Summer 2014 Course Descriptions
150.001: Study of Literature
TR 5:00-7:30 Class held at UNM West
Christine Kozikowski, email@example.com
English 150 is an introduction to the study and appreciation of literature for non-English majors. In this class we will discuss how understanding writer's techniques increases the enjoyment of their works, and we will relate these techniques to literary conventions. By the end of the semester, students will be able to recognize, analyze, and discuss important themes. We will explore poetry, short stories, drama, and novels. ** Note that, because English 150 is a Core Course (Humanities Division), it has no pre-requisites (not even English 102)
219.006: Technical and Professional Writing
Stephen Benz, firstname.lastname@example.org
In English 219, students learn how to write and design documents commonly found in the professional workplace. The course covers principles related to structure, style, research methodology, audience analysis, and document design. Assignments include creating professional letters, memos, procedures, manuals, proposals, and analytical reports.
220.010: Expository Writing
224.001: Intro to Creative Writing
Julie Shigekuni, email@example.com
292.001: World Lit-Ancient through 16C
Nicholas Schwartz, firstname.lastname@example.org
This course introduces students to a representative sample of influential works from a variety of the world’s traditions—from ancient Egypt and Mesopotamia, to Greece and Rome, China, India, Japan, Europe and the Americas. Readings will include Genesis, the Epic of Gilgamesh, selections from Homer, The Tale of Genji, selections from Boccaccio’s Decameron, and Shakespeare’s The Tempest, among many others. In addition to these and other key literary works, this course will also include some philosophical, historical, and cultural texts in order to place these works in their unique time and place. The aim is not only gain a greater understanding of the development of literary forms and cultural traditions of the world, but also to put these diverse texts into conversation with each other in order to gain a sense of history and get a feel for the varieties of human experience. Additionally, we will consider how the texts we read in class relate (or do not relate) to our own world today. Ultimately the course will promote culturally informed discussing, reading, and writing that places texts from the world’s literatures into conversation with one another in order to promote culturally and historically informed interpretations that acknowledge multiple points of view; recognize the interdependence of nations, cultures and peoples; and which respect the cultural and human rights of peoples and nations. Assignments will include readings, short response papers, exams, and formal papers. Class participation is a must.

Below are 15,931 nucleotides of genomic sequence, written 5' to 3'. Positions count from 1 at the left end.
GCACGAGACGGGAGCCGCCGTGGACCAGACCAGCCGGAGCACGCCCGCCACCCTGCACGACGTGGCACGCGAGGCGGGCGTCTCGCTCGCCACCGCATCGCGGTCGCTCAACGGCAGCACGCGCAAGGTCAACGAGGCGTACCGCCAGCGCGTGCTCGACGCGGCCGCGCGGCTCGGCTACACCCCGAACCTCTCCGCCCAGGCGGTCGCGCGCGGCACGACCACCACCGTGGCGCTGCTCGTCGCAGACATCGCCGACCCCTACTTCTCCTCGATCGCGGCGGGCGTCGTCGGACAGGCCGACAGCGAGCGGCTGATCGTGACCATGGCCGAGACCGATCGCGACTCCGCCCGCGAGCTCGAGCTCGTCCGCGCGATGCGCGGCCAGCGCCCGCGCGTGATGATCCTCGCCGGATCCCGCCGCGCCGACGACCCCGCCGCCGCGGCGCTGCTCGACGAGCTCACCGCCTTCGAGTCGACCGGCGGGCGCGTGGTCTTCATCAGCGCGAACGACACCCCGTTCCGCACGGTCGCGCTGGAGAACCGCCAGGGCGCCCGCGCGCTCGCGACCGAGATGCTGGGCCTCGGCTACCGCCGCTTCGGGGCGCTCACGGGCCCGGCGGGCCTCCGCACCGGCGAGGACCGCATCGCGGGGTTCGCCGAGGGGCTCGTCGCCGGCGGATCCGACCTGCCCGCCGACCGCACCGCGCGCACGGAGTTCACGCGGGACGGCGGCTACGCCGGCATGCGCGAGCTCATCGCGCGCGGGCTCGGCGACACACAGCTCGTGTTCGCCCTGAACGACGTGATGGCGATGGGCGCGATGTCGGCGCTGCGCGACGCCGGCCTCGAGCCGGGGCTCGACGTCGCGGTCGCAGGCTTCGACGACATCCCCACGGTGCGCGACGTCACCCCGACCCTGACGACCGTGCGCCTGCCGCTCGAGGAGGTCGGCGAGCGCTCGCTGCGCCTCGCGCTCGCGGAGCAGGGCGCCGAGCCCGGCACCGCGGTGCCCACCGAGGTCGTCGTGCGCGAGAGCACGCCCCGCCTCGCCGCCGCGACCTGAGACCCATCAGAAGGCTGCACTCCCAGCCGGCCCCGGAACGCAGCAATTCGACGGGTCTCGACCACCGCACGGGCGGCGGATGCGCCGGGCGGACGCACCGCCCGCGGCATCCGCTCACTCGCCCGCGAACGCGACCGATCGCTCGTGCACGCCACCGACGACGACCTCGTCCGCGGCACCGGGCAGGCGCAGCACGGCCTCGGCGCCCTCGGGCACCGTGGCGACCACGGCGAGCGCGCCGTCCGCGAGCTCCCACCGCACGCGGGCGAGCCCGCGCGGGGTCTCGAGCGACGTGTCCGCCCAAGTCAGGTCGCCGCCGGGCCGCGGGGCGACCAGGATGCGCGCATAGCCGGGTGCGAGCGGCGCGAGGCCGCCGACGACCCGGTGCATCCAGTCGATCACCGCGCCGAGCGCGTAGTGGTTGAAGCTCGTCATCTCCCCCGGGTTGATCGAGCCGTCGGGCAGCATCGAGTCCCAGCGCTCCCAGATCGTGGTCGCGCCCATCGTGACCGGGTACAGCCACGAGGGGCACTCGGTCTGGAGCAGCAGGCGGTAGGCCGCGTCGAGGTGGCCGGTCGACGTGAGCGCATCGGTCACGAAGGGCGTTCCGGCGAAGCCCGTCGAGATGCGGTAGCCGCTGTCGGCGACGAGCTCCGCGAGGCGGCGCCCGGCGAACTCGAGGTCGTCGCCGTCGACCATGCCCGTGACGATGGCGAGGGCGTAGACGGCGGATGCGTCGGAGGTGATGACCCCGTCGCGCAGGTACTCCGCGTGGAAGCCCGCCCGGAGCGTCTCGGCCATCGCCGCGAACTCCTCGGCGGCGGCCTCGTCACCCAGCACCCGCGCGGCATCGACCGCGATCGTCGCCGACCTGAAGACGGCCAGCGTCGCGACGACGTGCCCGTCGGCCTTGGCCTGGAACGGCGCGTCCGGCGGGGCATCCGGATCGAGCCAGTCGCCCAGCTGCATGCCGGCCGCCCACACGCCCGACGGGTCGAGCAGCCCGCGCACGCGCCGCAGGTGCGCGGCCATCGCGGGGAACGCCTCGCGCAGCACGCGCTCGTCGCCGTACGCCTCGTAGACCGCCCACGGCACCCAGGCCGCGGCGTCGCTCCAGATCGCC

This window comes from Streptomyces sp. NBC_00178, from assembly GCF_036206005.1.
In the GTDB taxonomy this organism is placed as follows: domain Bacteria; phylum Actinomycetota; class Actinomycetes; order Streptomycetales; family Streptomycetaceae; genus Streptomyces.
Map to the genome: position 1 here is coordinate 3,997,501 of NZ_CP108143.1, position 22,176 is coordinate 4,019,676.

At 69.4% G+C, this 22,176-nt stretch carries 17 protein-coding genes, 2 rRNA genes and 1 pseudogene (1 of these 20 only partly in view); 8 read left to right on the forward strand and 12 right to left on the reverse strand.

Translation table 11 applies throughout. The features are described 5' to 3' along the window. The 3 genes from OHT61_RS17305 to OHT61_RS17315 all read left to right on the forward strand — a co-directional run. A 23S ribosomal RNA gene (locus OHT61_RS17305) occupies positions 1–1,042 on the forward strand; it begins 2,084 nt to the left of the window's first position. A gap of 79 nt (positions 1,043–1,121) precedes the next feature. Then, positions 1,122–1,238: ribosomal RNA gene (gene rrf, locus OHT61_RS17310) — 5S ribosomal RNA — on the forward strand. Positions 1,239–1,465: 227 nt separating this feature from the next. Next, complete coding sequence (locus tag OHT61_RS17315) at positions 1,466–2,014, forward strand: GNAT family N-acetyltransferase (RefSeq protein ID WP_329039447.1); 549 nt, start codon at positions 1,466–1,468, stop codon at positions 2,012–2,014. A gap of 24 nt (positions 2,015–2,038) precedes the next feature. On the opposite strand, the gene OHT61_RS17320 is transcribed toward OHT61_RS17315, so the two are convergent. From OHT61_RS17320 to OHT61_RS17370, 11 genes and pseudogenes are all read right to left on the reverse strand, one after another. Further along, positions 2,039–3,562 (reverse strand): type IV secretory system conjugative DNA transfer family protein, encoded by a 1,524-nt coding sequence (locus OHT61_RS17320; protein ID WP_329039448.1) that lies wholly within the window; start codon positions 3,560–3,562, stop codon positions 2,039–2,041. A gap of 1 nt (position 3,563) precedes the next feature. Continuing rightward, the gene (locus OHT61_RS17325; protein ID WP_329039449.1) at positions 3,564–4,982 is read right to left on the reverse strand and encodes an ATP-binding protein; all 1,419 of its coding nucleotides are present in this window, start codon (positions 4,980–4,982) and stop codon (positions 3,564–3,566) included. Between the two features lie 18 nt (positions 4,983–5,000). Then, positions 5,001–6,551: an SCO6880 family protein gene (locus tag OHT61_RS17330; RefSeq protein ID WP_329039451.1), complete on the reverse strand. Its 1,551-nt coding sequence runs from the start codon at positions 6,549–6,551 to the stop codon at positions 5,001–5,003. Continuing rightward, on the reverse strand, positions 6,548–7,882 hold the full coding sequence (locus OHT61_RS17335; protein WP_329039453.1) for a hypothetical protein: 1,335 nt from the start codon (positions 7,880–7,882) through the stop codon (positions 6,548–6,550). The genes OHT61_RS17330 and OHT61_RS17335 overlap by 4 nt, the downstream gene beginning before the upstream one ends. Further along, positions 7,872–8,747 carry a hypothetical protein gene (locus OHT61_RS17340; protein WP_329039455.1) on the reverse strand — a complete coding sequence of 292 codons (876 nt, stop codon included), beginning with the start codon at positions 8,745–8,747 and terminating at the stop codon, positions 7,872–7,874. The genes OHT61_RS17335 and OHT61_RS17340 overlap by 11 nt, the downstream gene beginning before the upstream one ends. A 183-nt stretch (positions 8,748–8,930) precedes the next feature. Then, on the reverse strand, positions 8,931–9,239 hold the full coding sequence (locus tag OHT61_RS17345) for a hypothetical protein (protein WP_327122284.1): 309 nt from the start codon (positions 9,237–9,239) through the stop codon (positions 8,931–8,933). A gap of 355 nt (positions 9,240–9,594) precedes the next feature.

295.001: Survey of Later English Lit
Gail Houston, email@example.com
298.001: Workshop in Literature or Writing
Kathleen Washburn, firstname.lastname@example.org
315.001: Interdisciplinary Approaches to Literature
323.001: Intermediate Creative Writing Nonfiction
Lisa Chavez, email@example.com
330.001: Botanic Imagination: Goethe, Gardens and Literary Landscapes
MTWRF 9:00-3:00 This is a Summer in Germany Program; June 1 through June 29
Gary Harrison, firstname.lastname@example.org
This first course in the Schloss Dyck program will examine the "botanical imagination" and significance of landscape in Johann Wolfgang von Goethe's The Sorrows of Young Werther and Elective Affinities. Examining the changing perspectives on aesthetics, landscape and garden design, and human sensibility reflected in Goethe's works, we will discuss the way that he and others drew upon the burgeoning discourse of botany to effect a major transformation in the ways we think about our relationship to nature. To that end, we will also read excerpts from other important works on the aesthetics of the sublime, beautiful and picturesque by such writers as Jean Jacques Rousseau, Joseph Addison, Edmund Burke, Immanuel Kant, Friedrich Schiller, and William Gilpin; as well as selected readings from a few recent scholarly works on aesthetics, botany and romanticism. Taking advantage of the park and gardens at Schloss Dyck, you will be encouraged to keep a "walking journal" to reflect upon your own experiences in the gardens and landscapes you encounter in your travels, as well as to write a critical and comparative analysis of the works we read during the program. We will take field trips to the Goethe Museum at Schloss Jägerhof and the Heinrich Heine Institute and Museum in Düsseldorf. On a multi-day field trip to Weimar, we will visit the Goethe National Museum and tour Goethe's cottage and gardens at Ilm Park; the palace at Weimar, which Duke Carl August redesigned in a neo-classical style under the guidance of Goethe; and Goethe's residence on Frauenplan. Students must apply in advance through the Study Abroad programs. Also offered as English 556, Art History 429, Comparative Literature 330, and Art History 429.